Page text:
Eventually, I began to care about what was going on beneath
the surface, and I spent a lot of time reaching into myself through gestalt
therapy and spirituality. My personality refined itself, and I stopped looking
for outward approval—from myself and from
others. I let myself be how I was, and I began to see myself as an internal process
rather than an external performance. That made me very happy. I was no longer just
another image to endlessly critique. I was a human. And I didn’t even have to
be an “identity”—I could just be myself. An evolution.
Now, however, I have another identity to worry about, if I
so choose. Not one I have selected or even encountered—nothing “real”—but one
that has been projected upon me by “the internet.” In this identity, I am,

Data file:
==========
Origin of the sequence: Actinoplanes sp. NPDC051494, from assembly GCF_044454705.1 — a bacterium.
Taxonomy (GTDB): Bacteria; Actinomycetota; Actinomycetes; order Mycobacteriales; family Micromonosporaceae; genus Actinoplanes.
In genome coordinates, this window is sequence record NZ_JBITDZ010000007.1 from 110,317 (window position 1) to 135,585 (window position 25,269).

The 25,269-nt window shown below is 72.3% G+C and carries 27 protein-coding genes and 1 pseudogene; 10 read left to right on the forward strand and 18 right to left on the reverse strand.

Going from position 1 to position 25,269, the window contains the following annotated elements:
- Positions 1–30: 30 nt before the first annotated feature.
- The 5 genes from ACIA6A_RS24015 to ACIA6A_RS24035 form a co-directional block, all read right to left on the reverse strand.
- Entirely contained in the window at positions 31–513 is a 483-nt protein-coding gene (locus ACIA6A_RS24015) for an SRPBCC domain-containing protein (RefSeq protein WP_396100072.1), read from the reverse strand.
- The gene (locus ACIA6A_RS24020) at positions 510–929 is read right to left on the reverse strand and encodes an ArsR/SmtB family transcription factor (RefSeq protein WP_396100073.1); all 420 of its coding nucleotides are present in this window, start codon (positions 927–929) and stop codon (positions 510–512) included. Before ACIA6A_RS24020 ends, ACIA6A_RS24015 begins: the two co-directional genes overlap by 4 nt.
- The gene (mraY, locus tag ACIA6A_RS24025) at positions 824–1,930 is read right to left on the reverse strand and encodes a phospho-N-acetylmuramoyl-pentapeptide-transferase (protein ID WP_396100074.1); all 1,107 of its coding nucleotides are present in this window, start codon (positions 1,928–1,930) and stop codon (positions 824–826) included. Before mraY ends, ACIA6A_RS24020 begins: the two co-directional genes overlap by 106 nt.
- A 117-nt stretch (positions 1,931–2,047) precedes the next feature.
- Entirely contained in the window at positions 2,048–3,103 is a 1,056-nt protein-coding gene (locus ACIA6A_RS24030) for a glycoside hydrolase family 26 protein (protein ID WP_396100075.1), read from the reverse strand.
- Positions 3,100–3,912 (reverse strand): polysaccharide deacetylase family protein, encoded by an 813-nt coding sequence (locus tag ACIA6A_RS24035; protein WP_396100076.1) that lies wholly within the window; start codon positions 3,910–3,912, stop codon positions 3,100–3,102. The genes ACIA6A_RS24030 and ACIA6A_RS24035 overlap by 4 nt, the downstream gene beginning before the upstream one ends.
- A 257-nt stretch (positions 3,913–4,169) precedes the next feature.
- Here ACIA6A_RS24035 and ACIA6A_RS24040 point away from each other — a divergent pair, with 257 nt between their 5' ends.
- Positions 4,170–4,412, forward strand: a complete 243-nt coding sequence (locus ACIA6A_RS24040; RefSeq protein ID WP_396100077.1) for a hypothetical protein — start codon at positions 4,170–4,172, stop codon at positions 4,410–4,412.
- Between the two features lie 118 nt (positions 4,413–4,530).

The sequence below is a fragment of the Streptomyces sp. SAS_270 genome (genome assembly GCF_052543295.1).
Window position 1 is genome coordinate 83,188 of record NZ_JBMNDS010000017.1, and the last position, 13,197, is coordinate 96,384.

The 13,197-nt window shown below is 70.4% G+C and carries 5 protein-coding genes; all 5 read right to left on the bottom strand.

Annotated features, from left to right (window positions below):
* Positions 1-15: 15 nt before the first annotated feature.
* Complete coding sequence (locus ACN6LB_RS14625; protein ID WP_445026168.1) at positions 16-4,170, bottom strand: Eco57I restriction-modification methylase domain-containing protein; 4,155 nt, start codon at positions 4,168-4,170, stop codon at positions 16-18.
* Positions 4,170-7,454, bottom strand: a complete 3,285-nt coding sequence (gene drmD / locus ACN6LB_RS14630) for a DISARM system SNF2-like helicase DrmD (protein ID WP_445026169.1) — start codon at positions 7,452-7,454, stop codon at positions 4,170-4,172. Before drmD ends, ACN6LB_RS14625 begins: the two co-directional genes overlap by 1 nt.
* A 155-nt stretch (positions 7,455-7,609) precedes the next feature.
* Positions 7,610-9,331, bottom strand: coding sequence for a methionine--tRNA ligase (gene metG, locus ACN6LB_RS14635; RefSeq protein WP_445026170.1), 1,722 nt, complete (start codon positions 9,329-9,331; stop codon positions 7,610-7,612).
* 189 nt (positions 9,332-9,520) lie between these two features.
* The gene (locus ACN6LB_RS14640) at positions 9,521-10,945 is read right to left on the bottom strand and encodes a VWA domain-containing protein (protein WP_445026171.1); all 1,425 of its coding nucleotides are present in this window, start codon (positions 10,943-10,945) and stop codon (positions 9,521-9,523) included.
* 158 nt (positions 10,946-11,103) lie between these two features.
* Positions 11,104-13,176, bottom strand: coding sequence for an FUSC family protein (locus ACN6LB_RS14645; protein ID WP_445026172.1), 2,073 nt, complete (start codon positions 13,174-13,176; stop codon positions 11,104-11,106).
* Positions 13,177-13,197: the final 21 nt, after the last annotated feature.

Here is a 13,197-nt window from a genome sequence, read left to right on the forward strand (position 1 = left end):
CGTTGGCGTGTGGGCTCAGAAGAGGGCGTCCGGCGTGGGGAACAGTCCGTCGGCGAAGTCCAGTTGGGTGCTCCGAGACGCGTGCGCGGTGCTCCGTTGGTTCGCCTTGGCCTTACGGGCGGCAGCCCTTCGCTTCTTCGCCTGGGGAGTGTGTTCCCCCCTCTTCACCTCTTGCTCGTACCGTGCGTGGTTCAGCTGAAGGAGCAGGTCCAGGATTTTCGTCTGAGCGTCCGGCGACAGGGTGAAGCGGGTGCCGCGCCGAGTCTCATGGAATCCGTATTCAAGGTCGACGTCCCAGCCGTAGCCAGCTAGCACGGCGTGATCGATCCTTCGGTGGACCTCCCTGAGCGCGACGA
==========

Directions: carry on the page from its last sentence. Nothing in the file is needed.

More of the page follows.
among many other things, a writer, a loser, a teacher, an orphan, and a
bridesmaid—one trumping the other, depending on the day.
I have had no choice ad no agency in this identity. Being a
writer, in 2009 I decided to archive my work digitally on this blogspot
account. That was and continues to be my foray into “social media.” If it could
even be called that. After creating this archive, technologies changed—and
changed and changed and changed. I soon saw people professionalizing their
smallest accomplishments online. But I never felt like I wanted to promote or
express myself in this manner. I’m a deep person. I take my intellect—and my personal
and professional relationships—seriously. So I stuck with this arcane blog modality,
because I thought if I just chose not to participate, I would be promoting what
I choose to value: genuine human connection. But I am an outlier, more so by
What we have constructed with our little baby internet is a